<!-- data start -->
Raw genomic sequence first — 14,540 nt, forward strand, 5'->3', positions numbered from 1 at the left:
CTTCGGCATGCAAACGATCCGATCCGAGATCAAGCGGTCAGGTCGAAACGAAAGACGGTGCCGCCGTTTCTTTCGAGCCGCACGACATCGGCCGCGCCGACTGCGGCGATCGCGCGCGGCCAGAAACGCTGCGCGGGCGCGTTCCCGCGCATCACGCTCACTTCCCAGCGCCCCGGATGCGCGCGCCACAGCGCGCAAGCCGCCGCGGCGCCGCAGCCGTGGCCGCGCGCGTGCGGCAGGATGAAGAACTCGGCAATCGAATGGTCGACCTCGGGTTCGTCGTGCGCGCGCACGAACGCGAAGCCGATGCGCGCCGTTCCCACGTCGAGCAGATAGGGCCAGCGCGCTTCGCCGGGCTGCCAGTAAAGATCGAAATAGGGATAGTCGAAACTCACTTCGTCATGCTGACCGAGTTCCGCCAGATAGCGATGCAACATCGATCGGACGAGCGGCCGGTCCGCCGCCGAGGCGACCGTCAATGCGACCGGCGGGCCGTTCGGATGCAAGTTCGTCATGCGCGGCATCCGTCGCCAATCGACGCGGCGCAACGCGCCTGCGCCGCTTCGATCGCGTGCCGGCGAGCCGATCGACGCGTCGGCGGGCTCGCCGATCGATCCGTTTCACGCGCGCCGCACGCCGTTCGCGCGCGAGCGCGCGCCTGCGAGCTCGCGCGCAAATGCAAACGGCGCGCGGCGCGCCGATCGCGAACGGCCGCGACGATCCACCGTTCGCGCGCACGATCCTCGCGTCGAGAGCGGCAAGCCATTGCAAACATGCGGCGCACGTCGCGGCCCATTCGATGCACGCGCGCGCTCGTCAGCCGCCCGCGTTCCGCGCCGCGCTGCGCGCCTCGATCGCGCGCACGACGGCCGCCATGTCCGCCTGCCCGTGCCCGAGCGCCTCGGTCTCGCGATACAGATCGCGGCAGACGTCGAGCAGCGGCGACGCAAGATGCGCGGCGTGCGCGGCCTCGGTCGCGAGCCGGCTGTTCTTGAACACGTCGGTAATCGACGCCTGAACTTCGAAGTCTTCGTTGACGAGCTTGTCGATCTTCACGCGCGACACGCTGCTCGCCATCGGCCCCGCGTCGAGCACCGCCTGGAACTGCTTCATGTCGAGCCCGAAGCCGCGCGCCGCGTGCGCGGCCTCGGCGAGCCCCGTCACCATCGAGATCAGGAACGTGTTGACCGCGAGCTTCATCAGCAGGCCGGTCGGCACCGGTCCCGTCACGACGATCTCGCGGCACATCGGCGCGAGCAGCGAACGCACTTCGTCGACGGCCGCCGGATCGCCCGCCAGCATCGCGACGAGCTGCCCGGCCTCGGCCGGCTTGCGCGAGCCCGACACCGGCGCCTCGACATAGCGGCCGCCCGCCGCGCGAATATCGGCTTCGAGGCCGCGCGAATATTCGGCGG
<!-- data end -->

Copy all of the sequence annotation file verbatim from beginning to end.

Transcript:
Raw genomic sequence first — 14,540 nt, forward strand, 5'->3', positions numbered from 1 at the left:
CTTCGGCATGCAAACGATCCGATCCGAGATCAAGCGGTCAGGTCGAAACGAAAGACGGTGCCGCCGTTTCTTTCGAGCCGCACGACATCGGCCGCGCCGACTGCGGCGATCGCGCGCGGCCAGAAACGCTGCGCGGGCGCGTTCCCGCGCATCACGCTCACTTCCCAGCGCCCCGGATGCGCGCGCCACAGCGCGCAAGCCGCCGCGGCGCCGCAGCCGTGGCCGCGCGCGTGCGGCAGGATGAAGAACTCGGCAATCGAATGGTCGACCTCGGGTTCGTCGTGCGCGCGCACGAACGCGAAGCCGATGCGCGCCGTTCCCACGTCGAGCAGATAGGGCCAGCGCGCTTCGCCGGGCTGCCAGTAAAGATCGAAATAGGGATAGTCGAAACTCACTTCGTCATGCTGACCGAGTTCCGCCAGATAGCGATGCAACATCGATCGGACGAGCGGCCGGTCCGCCGCCGAGGCGACCGTCAATGCGACCGGCGGGCCGTTCGGATGCAAGTTCGTCATGCGCGGCATCCGTCGCCAATCGACGCGGCGCAACGCGCCTGCGCCGCTTCGATCGCGTGCCGGCGAGCCGATCGACGCGTCGGCGGGCTCGCCGATCGATCCGTTTCACGCGCGCCGCACGCCGTTCGCGCGCGAGCGCGCGCCTGCGAGCTCGCGCGCAAATGCAAACGGCGCGCGGCGCGCCGATCGCGAACGGCCGCGACGATCCACCGTTCGCGCGCACGATCCTCGCGTCGAGAGCGGCAAGCCATTGCAAACATGCGGCGCACGTCGCGGCCCATTCGATGCACGCGCGCGCTCGTCAGCCGCCCGCGTTCCGCGCCGCGCTGCGCGCCTCGATCGCGCGCACGACGGCCGCCATGTCCGCCTGCCCGTGCCCGAGCGCCTCGGTCTCGCGATACAGATCGCGGCAGACGTCGAGCAGCGGCGACGCAAGATGCGCGGCGTGCGCGGCCTCGGTCGCGAGCCGGCTGTTCTTGAACACGTCGGTAATCGACGCCTGAACTTCGAAGTCTTCGTTGACGAGCTTGTCGATCTTCACGCGCGACACGCTGCTCGCCATCGGCCCCGCGTCGAGCACCGCCTGGAACTGCTTCATGTCGAGCCCGAAGCCGCGCGCCGCGTGCGCGGCCTCGGCGAGCCCCGTCACCATCGAGATCAGGAACGTGTTGACCGCGAGCTTCATCAGCAGGCCGGTCGGCACCGGTCCCGTCACGACGATCTCGCGGCACATCGGCGCGAGCAGCGAACGCACTTCGTCGACGGCCGCCGGATCGCCCGCCAGCATCGCGACGAGCTGCCCGGCCTCGGCCGGCTTGCGCGAGCCCGACACCGGCGCCTCGACATAGCGGCCGCCCGCCGCGCGAATATCGGCTTCGAGGCCGCGCGAATATTCGGCGG